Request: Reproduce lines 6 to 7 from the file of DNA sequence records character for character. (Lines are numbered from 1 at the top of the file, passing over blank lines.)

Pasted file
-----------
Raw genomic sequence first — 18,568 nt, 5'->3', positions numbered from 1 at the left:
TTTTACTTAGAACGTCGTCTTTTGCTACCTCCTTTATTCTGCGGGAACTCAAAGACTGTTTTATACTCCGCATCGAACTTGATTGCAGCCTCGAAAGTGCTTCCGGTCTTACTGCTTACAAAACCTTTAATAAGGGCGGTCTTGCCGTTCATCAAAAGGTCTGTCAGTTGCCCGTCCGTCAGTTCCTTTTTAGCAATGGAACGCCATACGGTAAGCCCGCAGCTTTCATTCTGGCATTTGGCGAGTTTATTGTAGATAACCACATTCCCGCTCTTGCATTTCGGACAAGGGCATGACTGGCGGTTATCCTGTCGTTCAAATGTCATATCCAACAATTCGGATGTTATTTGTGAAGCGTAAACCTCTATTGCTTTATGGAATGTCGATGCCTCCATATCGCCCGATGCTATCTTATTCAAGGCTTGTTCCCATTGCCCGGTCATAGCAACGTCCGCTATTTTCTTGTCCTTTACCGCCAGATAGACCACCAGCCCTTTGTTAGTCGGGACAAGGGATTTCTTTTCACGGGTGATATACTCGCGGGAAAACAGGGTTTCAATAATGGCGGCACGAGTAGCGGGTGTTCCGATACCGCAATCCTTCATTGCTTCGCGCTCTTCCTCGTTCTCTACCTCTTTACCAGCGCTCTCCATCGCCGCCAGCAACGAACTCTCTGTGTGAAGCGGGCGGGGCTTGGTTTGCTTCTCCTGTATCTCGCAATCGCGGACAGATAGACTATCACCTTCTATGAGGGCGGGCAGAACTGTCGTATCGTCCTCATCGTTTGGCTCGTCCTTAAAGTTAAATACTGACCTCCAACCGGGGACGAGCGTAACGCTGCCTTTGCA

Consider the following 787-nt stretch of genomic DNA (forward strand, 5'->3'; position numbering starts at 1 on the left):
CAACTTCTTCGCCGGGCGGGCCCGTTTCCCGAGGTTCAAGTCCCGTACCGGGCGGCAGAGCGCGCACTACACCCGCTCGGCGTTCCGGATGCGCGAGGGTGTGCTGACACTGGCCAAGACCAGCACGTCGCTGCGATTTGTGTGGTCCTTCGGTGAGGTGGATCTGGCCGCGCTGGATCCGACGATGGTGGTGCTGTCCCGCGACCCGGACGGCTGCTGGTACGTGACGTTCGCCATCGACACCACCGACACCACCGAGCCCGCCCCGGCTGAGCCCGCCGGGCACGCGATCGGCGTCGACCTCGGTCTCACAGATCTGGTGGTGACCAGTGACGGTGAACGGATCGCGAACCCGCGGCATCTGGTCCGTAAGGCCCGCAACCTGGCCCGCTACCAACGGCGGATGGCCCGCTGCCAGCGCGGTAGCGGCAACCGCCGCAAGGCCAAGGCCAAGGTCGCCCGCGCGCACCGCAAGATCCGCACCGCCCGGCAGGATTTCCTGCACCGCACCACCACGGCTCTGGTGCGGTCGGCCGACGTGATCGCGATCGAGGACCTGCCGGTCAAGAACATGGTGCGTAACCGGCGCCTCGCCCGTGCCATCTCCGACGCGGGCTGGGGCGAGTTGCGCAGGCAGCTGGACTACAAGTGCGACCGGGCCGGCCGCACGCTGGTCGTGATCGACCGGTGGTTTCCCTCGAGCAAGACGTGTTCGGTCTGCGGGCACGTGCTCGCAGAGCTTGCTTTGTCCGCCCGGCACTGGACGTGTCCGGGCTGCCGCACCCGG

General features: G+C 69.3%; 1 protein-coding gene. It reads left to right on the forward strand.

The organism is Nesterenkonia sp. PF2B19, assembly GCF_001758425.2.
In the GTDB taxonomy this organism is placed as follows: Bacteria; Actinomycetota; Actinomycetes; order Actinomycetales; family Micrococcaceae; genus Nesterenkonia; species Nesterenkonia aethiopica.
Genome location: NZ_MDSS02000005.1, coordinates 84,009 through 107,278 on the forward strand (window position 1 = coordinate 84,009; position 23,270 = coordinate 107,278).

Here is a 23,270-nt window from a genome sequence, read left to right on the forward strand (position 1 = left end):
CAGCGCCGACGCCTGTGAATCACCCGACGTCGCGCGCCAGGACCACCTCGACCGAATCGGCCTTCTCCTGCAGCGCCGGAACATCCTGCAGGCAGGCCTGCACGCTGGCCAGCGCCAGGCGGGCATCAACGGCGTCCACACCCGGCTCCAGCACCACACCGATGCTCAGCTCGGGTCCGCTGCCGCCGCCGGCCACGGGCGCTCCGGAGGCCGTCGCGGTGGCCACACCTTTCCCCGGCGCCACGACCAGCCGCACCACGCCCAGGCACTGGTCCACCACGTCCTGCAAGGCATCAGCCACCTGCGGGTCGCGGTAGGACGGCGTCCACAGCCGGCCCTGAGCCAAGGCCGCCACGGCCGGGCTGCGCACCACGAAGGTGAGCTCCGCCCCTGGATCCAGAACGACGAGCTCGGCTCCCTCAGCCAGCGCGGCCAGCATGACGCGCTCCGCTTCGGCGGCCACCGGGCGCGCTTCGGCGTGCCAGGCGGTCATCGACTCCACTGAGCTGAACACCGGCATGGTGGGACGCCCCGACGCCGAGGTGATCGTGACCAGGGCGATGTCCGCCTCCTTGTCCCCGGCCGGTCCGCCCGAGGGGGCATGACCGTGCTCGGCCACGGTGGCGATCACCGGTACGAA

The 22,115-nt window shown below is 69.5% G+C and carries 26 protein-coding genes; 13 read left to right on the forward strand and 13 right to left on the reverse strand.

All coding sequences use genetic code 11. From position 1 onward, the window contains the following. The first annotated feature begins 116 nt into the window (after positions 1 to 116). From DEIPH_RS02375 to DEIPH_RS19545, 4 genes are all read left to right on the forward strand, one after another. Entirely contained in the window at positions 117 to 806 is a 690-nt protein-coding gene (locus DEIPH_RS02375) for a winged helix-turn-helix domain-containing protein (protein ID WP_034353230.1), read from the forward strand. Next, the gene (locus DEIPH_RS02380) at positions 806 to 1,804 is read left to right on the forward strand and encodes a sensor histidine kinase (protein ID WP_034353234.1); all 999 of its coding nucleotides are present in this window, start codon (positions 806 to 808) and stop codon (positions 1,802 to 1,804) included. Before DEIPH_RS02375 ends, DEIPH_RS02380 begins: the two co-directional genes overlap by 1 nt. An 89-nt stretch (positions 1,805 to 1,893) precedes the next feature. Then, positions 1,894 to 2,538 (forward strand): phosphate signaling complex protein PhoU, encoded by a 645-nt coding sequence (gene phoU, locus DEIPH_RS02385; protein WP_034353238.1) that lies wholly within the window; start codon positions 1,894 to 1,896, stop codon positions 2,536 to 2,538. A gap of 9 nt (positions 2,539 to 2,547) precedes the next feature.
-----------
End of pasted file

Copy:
The organism is Nesterenkonia sp. PF2B19, assembly GCF_001758425.2.
In the GTDB taxonomy this organism is placed as follows: Bacteria; Actinomycetota; Actinomycetes; order Actinomycetales; family Micrococcaceae; genus Nesterenkonia; species Nesterenkonia aethiopica.